When I began investing, I was starting from a knowledge base of zero.
One of the first books I read was The Motley Fool's Rule Breakers, Rule Makers. In it, Motley Fool co-founder Tom Gardner laid out specific criteria for crowning a company a "Rule Maker": a mature, consumer-facing company that's king of its market space, and an investment that can be confidently and profitably held on to for years with only quarterly check-ins.
His step-by-step process for analyzing a business was an easily understandable way for a beginner like me to quickly get up to speed, but its back-to-basics approach will benefit even advanced investors. Today we're going to run soda giant Coca-Cola (NYSE: KO ) through Tom's merciless gauntlet and see if it has what it takes to make the Rule-Maker grade.
1. The mass-market, repeat purchase of low-priced goods
Do you get much more "mass-market, repeat purchase" than bottles and cans of soda? Maybe diapers, if you're in possession of an infant, or cars, if you're a Hollywood stuntman. For this Rule Maker metric, then, Coke is as good as it gets.
2. Gross margin
Gross margin indicates manufacturing efficiencies, brand power, and pricing power. The ideal gross margin for a Rule Maker is 60%.
- With a gross margin of 60% in the trailing 12 months, Coke hits our second Rule Maker metric flush on the button.
- Perennial rival PepsiCo (NYSE: PEP ) does admirably well here, at 52%.
- Dr Pepper Snapple Group (NYSE: DPS ) does even better, with a gross margin TTM of 57%.
- Monster Beverage (Nasdaq: MNST ) , the newcomer to this classic club, ties Pepsi, at 52%.
3. Net-profit margin
Net-profit margin dictates how many pennies a company gets to keep from every dollar of sales. Tom Gardner likes to see net-profit margins of 10% for his Rule Makers.
- Our hero-in-waiting, Coke, hits a giant 18.34% net-profit margin TTM.
- At 9.05%, Pepsi can't touch Coke's performance, but performs well against our Rule Maker benchmark.
- Dr Pepper, however, is bang on top of things with a net-profit margin of 10.05% TTM.
- And Monster has a positively monstrous net-profit margin: 17.23%.
4. Sales growth
Year-over-year sales, or revenue, growth counts even for big companies, where it will naturally slow with age, because it's an indicator of business momentum. Top-tier Rule Makers grow their sales by 10% every year.
- Coke disappoints on this metric, with only 3% YOY revenue growth.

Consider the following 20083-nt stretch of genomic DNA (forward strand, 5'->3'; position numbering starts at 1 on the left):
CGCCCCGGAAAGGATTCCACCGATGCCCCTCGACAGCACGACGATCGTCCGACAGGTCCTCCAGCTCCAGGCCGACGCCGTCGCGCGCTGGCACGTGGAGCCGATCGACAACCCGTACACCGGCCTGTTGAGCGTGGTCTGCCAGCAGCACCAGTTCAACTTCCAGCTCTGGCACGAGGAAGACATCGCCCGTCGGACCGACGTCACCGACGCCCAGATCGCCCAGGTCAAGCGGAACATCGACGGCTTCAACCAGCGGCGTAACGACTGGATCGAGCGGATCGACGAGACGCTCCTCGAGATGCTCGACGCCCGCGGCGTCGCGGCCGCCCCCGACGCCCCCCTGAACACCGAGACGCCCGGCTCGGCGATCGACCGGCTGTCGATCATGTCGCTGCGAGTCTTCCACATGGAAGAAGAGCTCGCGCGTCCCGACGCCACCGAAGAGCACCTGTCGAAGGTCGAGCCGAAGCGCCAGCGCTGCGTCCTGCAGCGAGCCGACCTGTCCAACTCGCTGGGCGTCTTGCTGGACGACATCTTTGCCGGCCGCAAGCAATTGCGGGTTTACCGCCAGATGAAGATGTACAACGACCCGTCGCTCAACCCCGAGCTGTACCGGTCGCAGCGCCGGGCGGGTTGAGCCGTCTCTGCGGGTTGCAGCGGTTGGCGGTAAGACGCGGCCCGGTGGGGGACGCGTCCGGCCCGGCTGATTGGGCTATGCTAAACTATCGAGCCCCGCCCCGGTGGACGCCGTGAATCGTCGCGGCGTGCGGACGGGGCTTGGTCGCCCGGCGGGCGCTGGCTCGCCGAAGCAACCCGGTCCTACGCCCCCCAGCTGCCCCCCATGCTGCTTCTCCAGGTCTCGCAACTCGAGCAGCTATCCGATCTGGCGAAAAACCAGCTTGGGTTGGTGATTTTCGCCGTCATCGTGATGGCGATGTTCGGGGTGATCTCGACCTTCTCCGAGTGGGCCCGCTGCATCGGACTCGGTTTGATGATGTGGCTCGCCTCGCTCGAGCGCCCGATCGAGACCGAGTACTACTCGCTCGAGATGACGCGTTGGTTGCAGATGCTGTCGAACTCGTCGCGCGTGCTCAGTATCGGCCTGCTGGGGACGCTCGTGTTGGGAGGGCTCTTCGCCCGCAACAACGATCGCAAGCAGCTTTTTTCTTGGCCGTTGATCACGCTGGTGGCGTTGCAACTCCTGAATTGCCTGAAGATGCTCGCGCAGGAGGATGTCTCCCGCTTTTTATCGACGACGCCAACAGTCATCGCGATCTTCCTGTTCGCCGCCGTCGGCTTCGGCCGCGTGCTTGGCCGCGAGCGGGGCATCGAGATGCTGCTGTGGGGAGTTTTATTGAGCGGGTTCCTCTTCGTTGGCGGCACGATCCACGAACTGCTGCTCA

- And so does Pepsi, with a revenue decline of 2% YOY.
- Dr Pepper matches Coke, at 3%.
- Monster blows everyone away, with YOY sales growth of 28%. Yes, 28%.
5. Cash-to-debt ratio
Rule Makers should be cash-heavy and debt-light, ideally having at least 1.5 times more cash than debt:
- $17 billion in cash and $32 billion in debt give Coke a C/D of 0.53.
- $4 billion in cash and $28 billion in debt give Pepsi a C/D of 0.14.
- $312 million in cash and $2.8 billion in debt give Dr Pepper a C/D of 0.11.
- Finally, $158 million in cash and $169 debt give Monster the best C/D, 0.93.
Except for Monster, all of these companies need to get their acts together when it comes to their cash/debt positions. With lending rates as cheap as they are, too many companies today are loaded up on debt, and it's not healthy. When a company gets into a tight spot, which is inevitable, there's nothing like cash in the bank to see it through. Kudos to Monster on this metric.
6. The Foolish Flow Ratio
The Foolish Flow Ratio measures how well a company manages its inventory and cash. Specifically, a company should be keeping its inventory and accounts receivables low and its accounts payables high -- strong indicators of market-space dominance.
To calculate the Foolish Flow Ratio, take current assets minus cash, cash equivalents, and short-term investments, then divide by current liabilities. The acceptable upper limit for the Foolish flow ratio is 1.25, but the lower the number, the better:
- At 0.46, Coke's FF ratio is very healthy.
- Pepsi is also solid on this metric, with an FF of 0.76.
- Dr Pepper is running a tight ship, as well, with an FF of 0.63.
- Monster? Not so much, with an FF of 1.82.
7. Your familiarity and interest
What's in a name? Quite a bit. Your familiarity and interest with a company help you understand exactly what it does and how it makes money, thereby lowering your overall investing risk.
Coke sells things to drink. Period. They sell, you buy, you drink, and then you buy more. There's no great mystery in how Coke makes its money, and that's a good thing: You might want a little mystery in your novels, or your prime-time programming, but not in your investments.
Still the real thing
Coke misses on sales growth, but given the depressed state of the world economy, nobody's doing well in that department (except for Monster, a new company in its high-growth phase). Coke also misses on C/D, and it does need to dump some of that debt. But overall, Coke is a classic Rule Maker.
As older, more established companies, Rule Makers' beauty lies primarily in their longevity: their ability to steadily generate revenue and profit quarter after quarter, year after year. There will be inevitable ups and downs, good quarters and bad, but the Rule Maker is the company that is a strong all-rounder -- and that's Coke.
In Rule Breakers, Rule Makers, Tom Gardner goes into even greater depth and detail about what exactly makes a Rule Maker a Rule Maker. So I suggest you pick up a copy for yourself and get the whole story from the man who wrote the book on it.
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